SINGAPORE - Today (Feb 14) at Alpha Camp, the laughter of six adults is audible through the walls of their tiny classroom. A bag of nuts hand-labelled "funny peanuts"sits on the table while a lecturer in front delivers a class on computational thinking.
But there is a serious purpose to the fun.
Once they finish their full-time 12-week coding course, the students will join the more than 8,000 people trained under the TechSkills Accelerator (TeSA) initiative since it was launched last April, a number revealed by Minister for Communications and Information Yaacob Ibrahim.
Dr Yaacob, the day's special guest, said that some TeSA programmes have seen all their participants landing jobs after completing their courses.
Alpha Camp is a technology and start-up school that began in Taiwan and Hong Kong. It is a training partner under TeSA's Tech Immersion and Placement Programme (TIPP), which hopes to place participants in tech role jobs within three months of completing their course.
The TIPP supports Singaporeans who have no experience in information and communications technology (ICT) skills and are interested in a tech career, current ICT professionals who want to upgrade their skills, and fresh graduates interested in the ICT sector.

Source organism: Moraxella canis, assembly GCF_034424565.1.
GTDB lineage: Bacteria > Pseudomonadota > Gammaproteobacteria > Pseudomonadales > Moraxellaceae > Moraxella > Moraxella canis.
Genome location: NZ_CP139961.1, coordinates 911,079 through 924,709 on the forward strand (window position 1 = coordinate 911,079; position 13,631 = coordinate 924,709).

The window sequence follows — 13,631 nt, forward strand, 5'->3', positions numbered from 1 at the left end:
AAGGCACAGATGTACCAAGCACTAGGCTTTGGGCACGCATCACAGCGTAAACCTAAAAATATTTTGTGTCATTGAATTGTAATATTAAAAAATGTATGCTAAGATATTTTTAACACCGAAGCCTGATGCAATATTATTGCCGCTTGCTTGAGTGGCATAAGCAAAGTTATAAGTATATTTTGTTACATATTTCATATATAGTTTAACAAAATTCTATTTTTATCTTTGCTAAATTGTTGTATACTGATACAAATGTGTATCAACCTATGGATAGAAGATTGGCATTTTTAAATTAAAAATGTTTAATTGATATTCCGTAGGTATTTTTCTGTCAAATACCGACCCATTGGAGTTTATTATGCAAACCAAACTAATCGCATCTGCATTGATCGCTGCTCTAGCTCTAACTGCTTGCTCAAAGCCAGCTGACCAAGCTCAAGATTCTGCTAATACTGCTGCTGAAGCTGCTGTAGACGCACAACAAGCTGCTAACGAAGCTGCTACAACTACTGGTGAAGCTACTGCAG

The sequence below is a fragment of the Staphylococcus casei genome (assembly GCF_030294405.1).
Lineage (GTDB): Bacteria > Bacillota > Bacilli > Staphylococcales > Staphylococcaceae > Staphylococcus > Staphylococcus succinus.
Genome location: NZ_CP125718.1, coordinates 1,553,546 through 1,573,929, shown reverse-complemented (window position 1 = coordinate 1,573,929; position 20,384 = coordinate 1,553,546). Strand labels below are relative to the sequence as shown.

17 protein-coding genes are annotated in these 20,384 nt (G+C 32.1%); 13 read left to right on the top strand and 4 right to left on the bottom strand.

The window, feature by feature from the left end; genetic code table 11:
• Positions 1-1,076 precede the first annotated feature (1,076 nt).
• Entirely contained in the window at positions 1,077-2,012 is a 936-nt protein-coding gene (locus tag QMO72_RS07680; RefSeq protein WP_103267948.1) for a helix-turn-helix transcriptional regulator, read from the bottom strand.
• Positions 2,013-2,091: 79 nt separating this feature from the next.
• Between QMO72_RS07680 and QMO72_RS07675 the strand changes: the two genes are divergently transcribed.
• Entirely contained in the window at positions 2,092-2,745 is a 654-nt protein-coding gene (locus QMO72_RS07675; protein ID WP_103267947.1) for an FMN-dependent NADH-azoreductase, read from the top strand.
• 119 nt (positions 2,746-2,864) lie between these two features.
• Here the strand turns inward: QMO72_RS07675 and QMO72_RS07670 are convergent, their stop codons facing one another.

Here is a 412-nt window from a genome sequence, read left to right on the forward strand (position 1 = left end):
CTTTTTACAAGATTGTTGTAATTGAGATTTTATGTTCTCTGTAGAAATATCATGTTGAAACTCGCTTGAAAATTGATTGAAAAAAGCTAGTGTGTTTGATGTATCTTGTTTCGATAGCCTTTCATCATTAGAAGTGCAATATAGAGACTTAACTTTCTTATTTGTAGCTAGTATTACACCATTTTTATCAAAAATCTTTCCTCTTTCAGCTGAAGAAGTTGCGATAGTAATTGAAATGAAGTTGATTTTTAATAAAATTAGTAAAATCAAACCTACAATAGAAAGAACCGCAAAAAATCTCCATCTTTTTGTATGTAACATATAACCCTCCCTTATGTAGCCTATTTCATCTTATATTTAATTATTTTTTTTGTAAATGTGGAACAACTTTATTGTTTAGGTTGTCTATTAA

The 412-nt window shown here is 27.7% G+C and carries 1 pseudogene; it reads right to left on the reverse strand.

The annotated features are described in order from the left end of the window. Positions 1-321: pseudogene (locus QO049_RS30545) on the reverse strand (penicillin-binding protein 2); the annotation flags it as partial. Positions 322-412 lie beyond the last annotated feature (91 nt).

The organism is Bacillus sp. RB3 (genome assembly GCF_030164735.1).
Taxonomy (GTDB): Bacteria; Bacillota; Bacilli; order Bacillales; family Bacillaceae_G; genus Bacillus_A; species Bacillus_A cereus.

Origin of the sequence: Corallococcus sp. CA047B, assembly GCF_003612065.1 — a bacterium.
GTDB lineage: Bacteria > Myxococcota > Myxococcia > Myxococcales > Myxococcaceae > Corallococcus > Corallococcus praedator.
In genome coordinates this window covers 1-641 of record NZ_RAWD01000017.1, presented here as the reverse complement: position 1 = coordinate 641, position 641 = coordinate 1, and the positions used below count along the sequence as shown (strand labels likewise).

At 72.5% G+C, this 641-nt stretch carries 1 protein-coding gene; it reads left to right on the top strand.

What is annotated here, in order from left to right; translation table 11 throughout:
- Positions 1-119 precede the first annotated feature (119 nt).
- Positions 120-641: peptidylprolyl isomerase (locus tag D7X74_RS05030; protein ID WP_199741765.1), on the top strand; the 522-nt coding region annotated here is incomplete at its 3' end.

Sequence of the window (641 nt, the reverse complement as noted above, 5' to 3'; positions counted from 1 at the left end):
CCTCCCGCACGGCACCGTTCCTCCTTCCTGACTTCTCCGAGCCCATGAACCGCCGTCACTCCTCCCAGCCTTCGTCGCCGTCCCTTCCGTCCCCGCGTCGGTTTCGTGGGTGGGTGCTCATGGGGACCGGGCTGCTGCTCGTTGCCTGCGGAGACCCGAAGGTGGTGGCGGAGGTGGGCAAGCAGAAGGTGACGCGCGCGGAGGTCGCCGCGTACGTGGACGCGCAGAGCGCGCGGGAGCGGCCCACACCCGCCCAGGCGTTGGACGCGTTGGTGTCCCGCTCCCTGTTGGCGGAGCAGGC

Although classes are only in their fifth week, school founder and chief executive Bernard Chan is already planning for the future.
"As we are establishing our presence in Singapore, I want to be able to reach out to the private sector," he said. He explained that students need to interact with ICT industry players - whether start-ups or banks - in order to give them real-world experience.
Alpha Camp is in talks with more than 10 industry players to integrate them into the school's curriculum, said Mr Chan.
Mr Ashleigh Rhazaly, one of the Alpha Camp's six students, joined the course because he needed the tech skills to launch a health and fitness start-up. He was an assistant fixed income trader for seven months prior to this, but quit because he "wanted to do something more meaningful".
The 26-year-old starts classes at 9.30am and ends at 6pm from Mondays to Fridays, and said that he continues coding four to five hours after lessons end.
"It's very intense. If you don't put in the hours you'll fall behind and lag behind very far," he said. However, he is grateful for the support of his classmates.
"They're all really motivated and they're all willing to help you when you're down... We make sure no one gets left behind."